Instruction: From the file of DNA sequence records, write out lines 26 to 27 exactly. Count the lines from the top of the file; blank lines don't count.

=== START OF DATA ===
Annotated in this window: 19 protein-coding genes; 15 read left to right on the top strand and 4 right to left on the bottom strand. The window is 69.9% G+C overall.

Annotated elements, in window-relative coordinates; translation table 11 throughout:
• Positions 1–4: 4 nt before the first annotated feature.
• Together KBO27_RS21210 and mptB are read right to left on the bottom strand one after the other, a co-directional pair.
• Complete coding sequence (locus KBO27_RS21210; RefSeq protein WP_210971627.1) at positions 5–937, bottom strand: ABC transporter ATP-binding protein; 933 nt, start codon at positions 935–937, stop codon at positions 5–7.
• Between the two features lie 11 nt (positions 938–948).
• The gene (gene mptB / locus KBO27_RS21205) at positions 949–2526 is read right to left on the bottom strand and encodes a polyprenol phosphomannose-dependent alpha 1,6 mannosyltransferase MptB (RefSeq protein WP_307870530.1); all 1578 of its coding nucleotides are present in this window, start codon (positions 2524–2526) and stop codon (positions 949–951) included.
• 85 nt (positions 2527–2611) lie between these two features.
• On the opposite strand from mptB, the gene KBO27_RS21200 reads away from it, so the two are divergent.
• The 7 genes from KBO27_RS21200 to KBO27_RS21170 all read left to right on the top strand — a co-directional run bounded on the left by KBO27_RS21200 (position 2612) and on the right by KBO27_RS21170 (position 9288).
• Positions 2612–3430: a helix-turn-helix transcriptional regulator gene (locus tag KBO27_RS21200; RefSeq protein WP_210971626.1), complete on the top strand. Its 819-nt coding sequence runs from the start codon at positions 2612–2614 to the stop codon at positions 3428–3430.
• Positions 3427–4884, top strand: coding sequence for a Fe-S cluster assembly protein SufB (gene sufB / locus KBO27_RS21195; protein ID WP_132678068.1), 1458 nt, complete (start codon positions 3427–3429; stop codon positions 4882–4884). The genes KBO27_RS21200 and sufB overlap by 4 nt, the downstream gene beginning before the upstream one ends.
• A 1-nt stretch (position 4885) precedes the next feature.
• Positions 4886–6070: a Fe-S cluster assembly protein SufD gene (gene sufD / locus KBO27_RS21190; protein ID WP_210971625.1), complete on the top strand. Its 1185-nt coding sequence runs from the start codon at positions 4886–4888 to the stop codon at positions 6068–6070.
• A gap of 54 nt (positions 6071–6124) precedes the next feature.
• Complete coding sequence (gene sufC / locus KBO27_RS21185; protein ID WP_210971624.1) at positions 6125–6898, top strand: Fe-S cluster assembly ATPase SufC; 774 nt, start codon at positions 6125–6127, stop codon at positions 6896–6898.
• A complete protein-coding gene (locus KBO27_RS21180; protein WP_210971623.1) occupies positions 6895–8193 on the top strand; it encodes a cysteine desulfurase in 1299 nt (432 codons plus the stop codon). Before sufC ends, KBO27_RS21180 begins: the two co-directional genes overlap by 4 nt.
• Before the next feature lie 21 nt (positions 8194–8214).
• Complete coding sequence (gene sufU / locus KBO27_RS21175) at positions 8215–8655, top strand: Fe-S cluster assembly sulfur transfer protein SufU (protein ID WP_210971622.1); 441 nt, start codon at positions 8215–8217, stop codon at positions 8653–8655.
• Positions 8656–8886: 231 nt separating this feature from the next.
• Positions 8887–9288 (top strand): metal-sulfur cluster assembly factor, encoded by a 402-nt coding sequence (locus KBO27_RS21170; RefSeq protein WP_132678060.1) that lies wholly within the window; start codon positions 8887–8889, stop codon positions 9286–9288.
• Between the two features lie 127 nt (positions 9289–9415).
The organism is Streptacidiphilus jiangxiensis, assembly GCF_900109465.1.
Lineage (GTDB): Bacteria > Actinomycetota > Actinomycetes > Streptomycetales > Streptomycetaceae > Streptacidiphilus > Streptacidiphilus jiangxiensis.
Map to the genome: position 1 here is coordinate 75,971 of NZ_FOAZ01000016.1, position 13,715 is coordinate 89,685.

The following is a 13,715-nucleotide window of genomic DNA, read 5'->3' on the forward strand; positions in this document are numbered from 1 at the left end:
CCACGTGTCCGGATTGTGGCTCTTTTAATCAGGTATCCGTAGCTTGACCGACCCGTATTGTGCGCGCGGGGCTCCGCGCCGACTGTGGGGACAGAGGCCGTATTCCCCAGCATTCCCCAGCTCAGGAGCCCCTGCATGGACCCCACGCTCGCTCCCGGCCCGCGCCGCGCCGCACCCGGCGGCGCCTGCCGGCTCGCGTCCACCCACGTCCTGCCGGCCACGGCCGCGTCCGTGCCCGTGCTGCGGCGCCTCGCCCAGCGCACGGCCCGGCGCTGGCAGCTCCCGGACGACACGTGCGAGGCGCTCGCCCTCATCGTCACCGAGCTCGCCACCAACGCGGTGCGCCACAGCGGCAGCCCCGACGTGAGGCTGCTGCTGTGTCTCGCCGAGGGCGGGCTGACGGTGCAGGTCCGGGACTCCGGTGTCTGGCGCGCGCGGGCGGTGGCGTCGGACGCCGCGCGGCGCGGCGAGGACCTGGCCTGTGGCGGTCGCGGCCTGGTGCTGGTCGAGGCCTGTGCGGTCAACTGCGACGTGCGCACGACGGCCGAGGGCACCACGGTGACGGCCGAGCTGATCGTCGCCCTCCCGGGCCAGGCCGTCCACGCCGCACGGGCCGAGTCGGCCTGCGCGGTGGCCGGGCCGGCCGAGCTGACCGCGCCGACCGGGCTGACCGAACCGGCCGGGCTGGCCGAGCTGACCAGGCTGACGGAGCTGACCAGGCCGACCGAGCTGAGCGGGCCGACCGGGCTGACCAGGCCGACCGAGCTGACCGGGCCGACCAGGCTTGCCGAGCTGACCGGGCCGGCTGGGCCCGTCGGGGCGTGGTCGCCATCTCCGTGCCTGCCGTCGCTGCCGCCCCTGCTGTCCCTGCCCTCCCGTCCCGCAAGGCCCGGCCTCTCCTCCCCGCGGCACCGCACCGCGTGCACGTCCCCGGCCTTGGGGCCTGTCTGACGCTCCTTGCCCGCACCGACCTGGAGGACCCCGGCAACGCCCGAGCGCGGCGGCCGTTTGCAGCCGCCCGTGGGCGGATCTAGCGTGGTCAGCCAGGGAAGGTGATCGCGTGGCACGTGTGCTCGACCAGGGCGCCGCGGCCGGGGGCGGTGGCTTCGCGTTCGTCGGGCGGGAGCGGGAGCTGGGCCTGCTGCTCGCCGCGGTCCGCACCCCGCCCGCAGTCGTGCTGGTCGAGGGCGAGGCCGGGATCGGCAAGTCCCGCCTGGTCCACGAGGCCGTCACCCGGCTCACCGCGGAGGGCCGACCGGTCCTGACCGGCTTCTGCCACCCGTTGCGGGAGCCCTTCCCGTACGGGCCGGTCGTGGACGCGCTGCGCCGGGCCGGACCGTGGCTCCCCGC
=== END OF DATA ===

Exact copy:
The following is a 13,715-nucleotide window of genomic DNA, read 5'->3' on the forward strand; positions in this document are numbered from 1 at the left end:
CCACGTGTCCGGATTGTGGCTCTTTTAATCAGGTATCCGTAGCTTGACCGACCCGTATTGTGCGCGCGGGGCTCCGCGCCGACTGTGGGGACAGAGGCCGTATTCCCCAGCATTCCCCAGCTCAGGAGCCCCTGCATGGACCCCACGCTCGCTCCCGGCCCGCGCCGCGCCGCACCCGGCGGCGCCTGCCGGCTCGCGTCCACCCACGTCCTGCCGGCCACGGCCGCGTCCGTGCCCGTGCTGCGGCGCCTCGCCCAGCGCACGGCCCGGCGCTGGCAGCTCCCGGACGACACGTGCGAGGCGCTCGCCCTCATCGTCACCGAGCTCGCCACCAACGCGGTGCGCCACAGCGGCAGCCCCGACGTGAGGCTGCTGCTGTGTCTCGCCGAGGGCGGGCTGACGGTGCAGGTCCGGGACTCCGGTGTCTGGCGCGCGCGGGCGGTGGCGTCGGACGCCGCGCGGCGCGGCGAGGACCTGGCCTGTGGCGGTCGCGGCCTGGTGCTGGTCGAGGCCTGTGCGGTCAACTGCGACGTGCGCACGACGGCCGAGGGCACCACGGTGACGGCCGAGCTGATCGTCGCCCTCCCGGGCCAGGCCGTCCACGCCGCACGGGCCGAGTCGGCCTGCGCGGTGGCCGGGCCGGCCGAGCTGACCGCGCCGACCGGGCTGACCGAACCGGCCGGGCTGGCCGAGCTGACCAGGCTGACGGAGCTGACCAGGCCGACCGAGCTGAGCGGGCCGACCGGGCTGACCAGGCCGACCGAGCTGACCGGGCCGACCAGGCTTGCCGAGCTGACCGGGCCGGCTGGGCCCGTCGGGGCGTGGTCGCCATCTCCGTGCCTGCCGTCGCTGCCGCCCCTGCTGTCCCTGCCCTCCCGTCCCGCAAGGCCCGGCCTCTCCTCCCCGCGGCACCGCACCGCGTGCACGTCCCCGGCCTTGGGGCCTGTCTGACGCTCCTTGCCCGCACCGACCTGGAGGACCCCGGCAACGCCCGAGCGCGGCGGCCGTTTGCAGCCGCCCGTGGGCGGATCTAGCGTGGTCAGCCAGGGAAGGTGATCGCGTGGCACGTGTGCTCGACCAGGGCGCCGCGGCCGGGGGCGGTGGCTTCGCGTTCGTCGGGCGGGAGCGGGAGCTGGGCCTGCTGCTCGCCGCGGTCCGCACCCCGCCCGCAGTCGTGCTGGTCGAGGGCGAGGCCGGGATCGGCAAGTCCCGCCTGGTCCACGAGGCCGTCACCCGGCTCACCGCGGAGGGCCGACCGGTCCTGACCGGCTTCTGCCACCCGTTGCGGGAGCCCTTCCCGTACGGGCCGGTCGTGGACGCGCTGCGCCGGGCCGGACCGTGGCTCCCCGC